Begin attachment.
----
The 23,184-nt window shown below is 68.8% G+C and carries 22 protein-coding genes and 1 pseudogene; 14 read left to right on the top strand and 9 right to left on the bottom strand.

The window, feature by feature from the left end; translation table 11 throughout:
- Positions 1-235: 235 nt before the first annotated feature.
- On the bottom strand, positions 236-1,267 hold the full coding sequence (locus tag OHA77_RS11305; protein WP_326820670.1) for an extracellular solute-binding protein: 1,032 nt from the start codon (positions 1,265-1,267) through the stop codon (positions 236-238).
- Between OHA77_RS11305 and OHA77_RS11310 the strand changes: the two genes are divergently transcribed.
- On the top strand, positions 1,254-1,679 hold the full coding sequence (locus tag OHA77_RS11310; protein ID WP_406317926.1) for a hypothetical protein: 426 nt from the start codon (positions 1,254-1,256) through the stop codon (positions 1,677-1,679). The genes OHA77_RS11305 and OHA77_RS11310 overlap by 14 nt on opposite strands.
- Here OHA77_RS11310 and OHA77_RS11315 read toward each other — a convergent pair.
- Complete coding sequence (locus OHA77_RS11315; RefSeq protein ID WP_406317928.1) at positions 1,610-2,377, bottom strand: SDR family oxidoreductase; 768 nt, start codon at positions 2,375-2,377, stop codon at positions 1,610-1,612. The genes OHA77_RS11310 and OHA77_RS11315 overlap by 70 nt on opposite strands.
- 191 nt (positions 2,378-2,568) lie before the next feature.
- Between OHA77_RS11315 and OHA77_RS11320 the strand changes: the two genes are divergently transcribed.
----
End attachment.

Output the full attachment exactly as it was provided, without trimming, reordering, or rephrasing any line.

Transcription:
The 23,184-nt window shown below is 68.8% G+C and carries 22 protein-coding genes and 1 pseudogene; 14 read left to right on the top strand and 9 right to left on the bottom strand.

The window, feature by feature from the left end; translation table 11 throughout:
- Positions 1-235: 235 nt before the first annotated feature.
- On the bottom strand, positions 236-1,267 hold the full coding sequence (locus tag OHA77_RS11305; protein WP_326820670.1) for an extracellular solute-binding protein: 1,032 nt from the start codon (positions 1,265-1,267) through the stop codon (positions 236-238).
- Between OHA77_RS11305 and OHA77_RS11310 the strand changes: the two genes are divergently transcribed.
- On the top strand, positions 1,254-1,679 hold the full coding sequence (locus tag OHA77_RS11310; protein ID WP_406317926.1) for a hypothetical protein: 426 nt from the start codon (positions 1,254-1,256) through the stop codon (positions 1,677-1,679). The genes OHA77_RS11305 and OHA77_RS11310 overlap by 14 nt on opposite strands.
- Here OHA77_RS11310 and OHA77_RS11315 read toward each other — a convergent pair.
- Complete coding sequence (locus OHA77_RS11315; RefSeq protein ID WP_406317928.1) at positions 1,610-2,377, bottom strand: SDR family oxidoreductase; 768 nt, start codon at positions 2,375-2,377, stop codon at positions 1,610-1,612. The genes OHA77_RS11310 and OHA77_RS11315 overlap by 70 nt on opposite strands.
- 191 nt (positions 2,378-2,568) lie before the next feature.
- Between OHA77_RS11315 and OHA77_RS11320 the strand changes: the two genes are divergently transcribed.